[Beowulf] /. Cooler room or cooler servers?

Jim Lux James.P.Lux at jpl.nasa.gov
Thu Apr 7 16:44:25 PDT 2005

At 04:27 PM 4/7/2005, Mark Hahn wrote:
> > > > No mention of PowerPC which runs far cooler (1/2?) than Intel/AMD:
> > >
> > >except that it doesn't.
> > >
> > > > http://www.terrasoftsolutions.com/products/apple/power-useage.pdf
> > >
> > >lovely graph.  alas, the numbers are pure fantasy.  yes, I actually
> > >did measure a dual xserve g5 (not heavily configured) and it was 200-210W,
> > >quite comparable to dual-opterons and even dual-xeons.
> >
> >
> > Leaving aside such tantalizing issues as what is a GHz, in terms of useful
> > work.
>is there some reason to believe I'd deliberately arrange an unfair
>comparison?  in any case, these factors don't matter that much.
>the point is that the true dissipation of 200-210W is drastically differt
>from the macophile reputation of these machines.  at the time, what
>I had to compare with were duals like HP Dl145 (8G, 1.8's).  iirc
>those are around 220W; the same machine with a 2.2 peaks at 240.
>obviously, the new opteron rev would be noticably cooler.

This what I would imagine off hand...  Comparable computational power of a 
given IC fabrication technology (feature size/voltage/etc) will dissipate 
similar amounts of power. And this is what you said you measured.

Nobody has any special physics, so differences will come in the suitability 
of processor/computer architecture (data path widths, cache sizes, etc.) to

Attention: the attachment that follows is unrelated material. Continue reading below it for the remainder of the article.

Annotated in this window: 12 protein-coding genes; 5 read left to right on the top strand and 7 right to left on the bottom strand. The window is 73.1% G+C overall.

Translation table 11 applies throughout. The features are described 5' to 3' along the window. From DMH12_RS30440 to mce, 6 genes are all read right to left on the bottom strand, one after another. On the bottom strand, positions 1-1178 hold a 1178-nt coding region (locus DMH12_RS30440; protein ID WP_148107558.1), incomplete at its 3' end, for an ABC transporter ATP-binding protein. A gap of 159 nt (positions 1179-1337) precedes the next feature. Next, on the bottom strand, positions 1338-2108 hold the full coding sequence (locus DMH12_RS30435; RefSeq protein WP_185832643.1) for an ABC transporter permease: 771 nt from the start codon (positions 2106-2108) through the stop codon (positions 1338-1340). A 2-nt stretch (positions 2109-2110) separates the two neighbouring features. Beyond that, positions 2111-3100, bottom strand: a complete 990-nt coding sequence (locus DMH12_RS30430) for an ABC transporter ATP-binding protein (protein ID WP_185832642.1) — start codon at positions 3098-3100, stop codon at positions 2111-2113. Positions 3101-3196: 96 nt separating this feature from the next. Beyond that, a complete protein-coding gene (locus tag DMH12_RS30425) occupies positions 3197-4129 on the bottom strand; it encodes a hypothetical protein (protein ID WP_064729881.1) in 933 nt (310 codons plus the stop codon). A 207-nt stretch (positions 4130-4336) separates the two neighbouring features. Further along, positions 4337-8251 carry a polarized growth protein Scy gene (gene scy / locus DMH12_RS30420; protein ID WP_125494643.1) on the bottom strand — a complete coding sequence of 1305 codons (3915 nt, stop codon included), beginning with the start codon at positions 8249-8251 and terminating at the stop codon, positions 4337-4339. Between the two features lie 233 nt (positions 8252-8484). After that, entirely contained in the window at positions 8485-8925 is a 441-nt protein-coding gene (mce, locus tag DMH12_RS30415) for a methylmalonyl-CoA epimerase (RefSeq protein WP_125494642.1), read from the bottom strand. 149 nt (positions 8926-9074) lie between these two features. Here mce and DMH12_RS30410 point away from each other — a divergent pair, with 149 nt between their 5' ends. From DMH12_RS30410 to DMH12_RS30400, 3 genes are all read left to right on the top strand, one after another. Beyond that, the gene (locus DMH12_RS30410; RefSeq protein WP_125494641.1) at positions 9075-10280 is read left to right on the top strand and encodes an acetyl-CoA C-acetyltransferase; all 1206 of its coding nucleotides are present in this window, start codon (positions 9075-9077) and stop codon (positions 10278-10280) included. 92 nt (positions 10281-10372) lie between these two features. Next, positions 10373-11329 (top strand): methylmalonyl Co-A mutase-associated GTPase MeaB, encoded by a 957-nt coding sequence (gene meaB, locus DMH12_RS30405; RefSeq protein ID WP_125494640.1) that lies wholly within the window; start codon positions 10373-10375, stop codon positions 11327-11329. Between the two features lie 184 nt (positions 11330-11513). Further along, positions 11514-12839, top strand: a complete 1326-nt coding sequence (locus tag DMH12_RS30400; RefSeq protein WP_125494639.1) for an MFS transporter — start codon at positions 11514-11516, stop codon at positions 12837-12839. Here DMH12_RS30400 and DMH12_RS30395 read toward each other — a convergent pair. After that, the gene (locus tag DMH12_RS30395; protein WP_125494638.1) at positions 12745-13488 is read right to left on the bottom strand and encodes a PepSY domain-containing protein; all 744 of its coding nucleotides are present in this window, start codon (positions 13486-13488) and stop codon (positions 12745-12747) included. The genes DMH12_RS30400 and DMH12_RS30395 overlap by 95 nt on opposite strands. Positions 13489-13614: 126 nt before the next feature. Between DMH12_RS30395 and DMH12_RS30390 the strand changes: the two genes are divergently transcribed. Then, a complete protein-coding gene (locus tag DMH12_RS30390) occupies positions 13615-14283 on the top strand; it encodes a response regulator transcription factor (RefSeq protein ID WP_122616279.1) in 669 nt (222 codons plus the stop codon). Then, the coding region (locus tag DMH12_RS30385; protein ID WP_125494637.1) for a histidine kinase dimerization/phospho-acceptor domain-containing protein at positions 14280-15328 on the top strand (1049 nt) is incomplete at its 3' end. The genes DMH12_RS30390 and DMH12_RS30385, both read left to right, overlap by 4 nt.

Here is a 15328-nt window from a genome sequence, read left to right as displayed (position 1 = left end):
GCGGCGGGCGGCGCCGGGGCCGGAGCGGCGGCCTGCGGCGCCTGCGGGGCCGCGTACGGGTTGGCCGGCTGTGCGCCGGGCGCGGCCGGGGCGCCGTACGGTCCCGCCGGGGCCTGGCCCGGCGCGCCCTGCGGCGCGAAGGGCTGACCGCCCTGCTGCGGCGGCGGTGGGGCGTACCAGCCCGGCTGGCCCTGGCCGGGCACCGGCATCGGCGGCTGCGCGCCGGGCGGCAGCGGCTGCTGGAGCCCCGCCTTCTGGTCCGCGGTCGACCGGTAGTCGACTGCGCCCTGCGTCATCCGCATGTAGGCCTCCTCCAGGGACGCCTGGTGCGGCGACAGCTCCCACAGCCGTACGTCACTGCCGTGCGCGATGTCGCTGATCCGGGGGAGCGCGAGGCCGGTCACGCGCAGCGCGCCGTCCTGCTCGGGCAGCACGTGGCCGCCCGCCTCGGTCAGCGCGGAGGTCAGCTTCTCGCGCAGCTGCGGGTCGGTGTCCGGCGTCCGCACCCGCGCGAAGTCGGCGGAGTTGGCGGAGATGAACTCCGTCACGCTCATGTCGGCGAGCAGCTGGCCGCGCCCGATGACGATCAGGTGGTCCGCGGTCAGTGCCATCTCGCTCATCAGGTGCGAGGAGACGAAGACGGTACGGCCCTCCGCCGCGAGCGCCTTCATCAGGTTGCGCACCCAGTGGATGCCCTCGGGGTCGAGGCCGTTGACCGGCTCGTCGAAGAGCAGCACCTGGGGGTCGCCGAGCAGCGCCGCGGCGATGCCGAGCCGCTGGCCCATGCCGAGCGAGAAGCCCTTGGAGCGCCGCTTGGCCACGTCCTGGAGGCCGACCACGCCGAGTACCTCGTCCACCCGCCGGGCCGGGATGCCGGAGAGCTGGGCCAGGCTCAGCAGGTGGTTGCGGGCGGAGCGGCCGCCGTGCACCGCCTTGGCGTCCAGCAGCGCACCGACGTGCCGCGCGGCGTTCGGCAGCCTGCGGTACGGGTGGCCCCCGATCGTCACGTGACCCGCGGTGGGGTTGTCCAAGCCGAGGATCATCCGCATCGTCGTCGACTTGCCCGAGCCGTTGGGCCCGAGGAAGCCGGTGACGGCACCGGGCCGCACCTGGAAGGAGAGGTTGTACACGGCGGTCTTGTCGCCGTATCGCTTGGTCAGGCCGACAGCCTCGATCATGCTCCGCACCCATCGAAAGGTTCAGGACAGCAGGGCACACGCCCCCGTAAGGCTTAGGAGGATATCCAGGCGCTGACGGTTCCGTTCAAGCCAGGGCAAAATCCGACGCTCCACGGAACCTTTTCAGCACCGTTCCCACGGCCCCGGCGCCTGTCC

the computational problem being attacked.  And, to a lesser degree, to the 
sophistication of the design, in terms of parts selection, etc.

For one thing, most PCs have fairly inefficient power supplies.  Why bother 
eking out a few percent better Joules/calculation, when the power supply is 
only 70% efficient.  You'd be better off spending your pennies on a 80% 
efficient power supply.

And, for what it's worth, lower voltages may make the processor lower power 
(for a given amount of computational work), but you might lose overall, 
because it's less efficient to regulate to low voltages, and the IR losses 
in ancillary components (PC board traces, solder joints) are higher.  This 
might be a worthwhile trade for a manufacturer, since it might make their 
thermal design easier.

> > However, if we do a straight watts/GHz, Xeon is 34.375, G4 is 33.8 ... not
> > too much difference.
>I'm not sure where those numbers come from - I hope you're not just using
>Intel's TDP numbers (which are not max-dissipation numbers.)

I used the (fantasy) ones off the graph in the linked pdf.  Divided Watts 
by GHz, on the simplistic assumption that 2GHz does the work exactly twice 
as fast as 1GHz.

The real point is that the numbers for the biggest and smallest bars in the 
chart (I didn't bother to do the rest) are essentially the same, within a 
few tens of percent.

>W/GHz is amusing; here are some other numbers:
>                 w       ghz     w/ghz
>amd             143     2.2     65
>intel sc        214     3.0     71.3
>intel dc        242     2*2.8   43.2
>of course, the AMD looks even better if you scale by performance rather 
>than clock.
> > One also needs to look at important ancillary issues like power 
> consumption
> > of the cache, bus drivers, etc.  And, of course, instruction stream 
> makes a
> > big difference.
>kind of obvious, don't you think?  when I said peak, I meant peak,
>and I'm quoting power dissipation measured at the wall plug (kill-a-watt).
>for these systems, running two compute-intensive programs maxes out;
>messing with memory or disks only adds a few watts (percent).

James Lux, P.E.
Spacecraft Radio Frequency Subsystems Group
Flight Communications Systems Section
Jet Propulsion Laboratory, Mail Stop 161-213
4800 Oak Grove Drive
Pasadena CA 91109
tel: (818)354-2075
fax: (818)393-6875

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